• Kyodo


Prime Minister Shinzo Abe said he had “very constructive” talks on trade with U.S. President Donald Trump in New York on Sunday, kicking off a busy five-day trip to the United States.

Abe told reporters in New York that they spoke about trade and investment ahead of the second round of their new trade dialogue this week, while also reaffirming their commitment to denuclearize the Korean Peninsula.

The two leaders were to take up the touchy topic of trade again at a meeting scheduled for Wednesday.

The one-on-one dinner with Trump was the first event on Abe’s schedule after arriving in New York on Sunday. The bilateral alliance has been at the heart of Japan’s diplomatic efforts, and Abe, who recently secured another three-year term as head of the ruling Liberal Democratic Party, is expected to stress its importance.

Before dining with Abe, Trump tweeted that he would be “talking military and trade. We have done much to help Japan, would like to see more of a reciprocal relationship. It will all work out!”

Abe said they exchanged candid views on various topics related to U.S. trade policy during the over 2½-hour meeting, adding, “We had a very constructive discussion on trade and investment between Japan and the United States.”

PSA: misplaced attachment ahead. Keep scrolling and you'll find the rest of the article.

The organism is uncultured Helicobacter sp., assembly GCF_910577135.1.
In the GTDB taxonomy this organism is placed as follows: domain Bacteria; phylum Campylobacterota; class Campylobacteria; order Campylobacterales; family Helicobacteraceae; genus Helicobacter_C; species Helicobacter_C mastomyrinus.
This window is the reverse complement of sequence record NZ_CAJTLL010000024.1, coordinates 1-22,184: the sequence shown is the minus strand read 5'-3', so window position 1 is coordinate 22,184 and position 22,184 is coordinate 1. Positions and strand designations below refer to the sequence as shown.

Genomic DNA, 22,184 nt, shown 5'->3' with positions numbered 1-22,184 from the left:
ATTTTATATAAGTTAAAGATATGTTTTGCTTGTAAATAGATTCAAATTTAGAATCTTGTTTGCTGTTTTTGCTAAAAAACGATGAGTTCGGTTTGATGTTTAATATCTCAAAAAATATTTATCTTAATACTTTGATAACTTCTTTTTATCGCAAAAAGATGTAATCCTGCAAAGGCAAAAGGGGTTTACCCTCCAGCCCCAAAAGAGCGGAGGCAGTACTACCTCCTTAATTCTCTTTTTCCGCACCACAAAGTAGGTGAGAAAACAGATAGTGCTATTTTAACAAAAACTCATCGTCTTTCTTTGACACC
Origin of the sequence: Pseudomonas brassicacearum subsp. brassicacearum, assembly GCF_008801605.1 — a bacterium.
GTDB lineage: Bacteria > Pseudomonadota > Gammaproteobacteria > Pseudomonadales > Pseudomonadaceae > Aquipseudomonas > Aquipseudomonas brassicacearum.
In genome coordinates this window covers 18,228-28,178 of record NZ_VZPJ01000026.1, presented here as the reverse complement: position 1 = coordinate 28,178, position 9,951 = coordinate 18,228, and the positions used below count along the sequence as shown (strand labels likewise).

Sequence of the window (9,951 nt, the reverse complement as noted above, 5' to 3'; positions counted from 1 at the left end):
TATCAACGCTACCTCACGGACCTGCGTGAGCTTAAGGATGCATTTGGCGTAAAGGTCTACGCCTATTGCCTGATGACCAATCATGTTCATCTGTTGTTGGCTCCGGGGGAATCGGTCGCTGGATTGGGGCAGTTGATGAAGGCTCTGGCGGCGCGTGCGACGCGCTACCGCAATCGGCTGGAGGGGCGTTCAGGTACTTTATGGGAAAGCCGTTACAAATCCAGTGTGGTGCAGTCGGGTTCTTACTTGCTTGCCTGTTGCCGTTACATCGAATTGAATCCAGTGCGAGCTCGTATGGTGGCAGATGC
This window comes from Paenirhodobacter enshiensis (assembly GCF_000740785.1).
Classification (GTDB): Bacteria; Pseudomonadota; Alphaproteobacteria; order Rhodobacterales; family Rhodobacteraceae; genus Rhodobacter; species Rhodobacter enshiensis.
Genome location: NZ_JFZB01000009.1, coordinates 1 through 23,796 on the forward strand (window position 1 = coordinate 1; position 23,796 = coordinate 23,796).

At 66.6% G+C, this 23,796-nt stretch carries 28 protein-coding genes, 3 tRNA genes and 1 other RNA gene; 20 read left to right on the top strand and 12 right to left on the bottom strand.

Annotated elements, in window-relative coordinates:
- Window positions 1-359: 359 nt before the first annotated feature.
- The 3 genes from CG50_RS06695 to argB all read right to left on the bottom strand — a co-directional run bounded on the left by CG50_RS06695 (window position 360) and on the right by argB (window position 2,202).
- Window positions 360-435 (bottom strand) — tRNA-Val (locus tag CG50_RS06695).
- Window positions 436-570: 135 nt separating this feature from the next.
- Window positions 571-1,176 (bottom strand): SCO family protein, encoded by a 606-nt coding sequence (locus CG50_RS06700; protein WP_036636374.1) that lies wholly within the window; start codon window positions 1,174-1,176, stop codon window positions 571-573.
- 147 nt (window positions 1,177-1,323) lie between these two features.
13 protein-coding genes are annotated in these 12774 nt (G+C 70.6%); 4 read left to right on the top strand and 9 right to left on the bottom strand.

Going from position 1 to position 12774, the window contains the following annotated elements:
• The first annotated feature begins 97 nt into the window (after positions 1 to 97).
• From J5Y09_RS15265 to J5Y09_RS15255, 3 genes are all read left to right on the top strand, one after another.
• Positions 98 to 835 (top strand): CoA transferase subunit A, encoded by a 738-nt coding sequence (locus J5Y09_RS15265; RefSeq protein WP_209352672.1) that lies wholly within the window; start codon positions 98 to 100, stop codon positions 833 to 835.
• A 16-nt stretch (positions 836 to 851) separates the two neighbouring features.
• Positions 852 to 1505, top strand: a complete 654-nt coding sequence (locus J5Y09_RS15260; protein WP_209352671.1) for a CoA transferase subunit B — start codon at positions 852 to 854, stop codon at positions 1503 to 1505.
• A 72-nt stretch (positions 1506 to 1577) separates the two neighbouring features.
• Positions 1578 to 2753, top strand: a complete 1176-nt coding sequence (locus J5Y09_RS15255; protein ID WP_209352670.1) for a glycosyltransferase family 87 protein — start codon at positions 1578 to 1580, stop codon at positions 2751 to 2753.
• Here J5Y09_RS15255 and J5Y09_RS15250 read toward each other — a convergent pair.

Abe and Trump have built a rapport, but uncertainty remains over whether the prime minister can use it to leverage trade issues. Washington seeks a bilateral deal to correct what Trump sees as a trade imbalance between the two nations.

Economic revitalization minister Toshimitsu Motegi and U.S. Trade Representative Robert Lighthizer were to meet Monday in New York to lay the groundwork for the Abe-Trump summit.

The two leaders also discussed recent developments on the Korean Peninsula, after last week’s inter-Korea summit kept hopes alive for progress on North Korea’s denuclearization.

“We agreed to make the momentum created in the historic U.S.-North Korea summit in June even stronger and to continue to coordinate closely toward the denuclearization of the Korean Peninsula,” Abe told reporters after dining at Trump Tower.

He also said Trump listened closely when he conveyed a message from family members of Japanese who were abducted to North Korea in the 1970s and 1980s.

At last week’s summit, North Korean leader Kim Jong Un pledged to dismantle a major nuclear facility if the United States takes reciprocal actions, and to close its key missile-testing site in the presence of international experts.

Japan has been coordinating closely with the United States toward the shared goal of denuclearizing North Korea, and Abe is expected to express support for a potential second meeting between Trump and Kim. Abe also plans to sit down with South Korean President Moon Jae-in during his stay through Thursday.

His week will be chock full with high-level meetings aimed at addressing international issues ranging from the Syrian civil war and the Rohingya refugee crisis to U.N. sustainable development goals and climate change.

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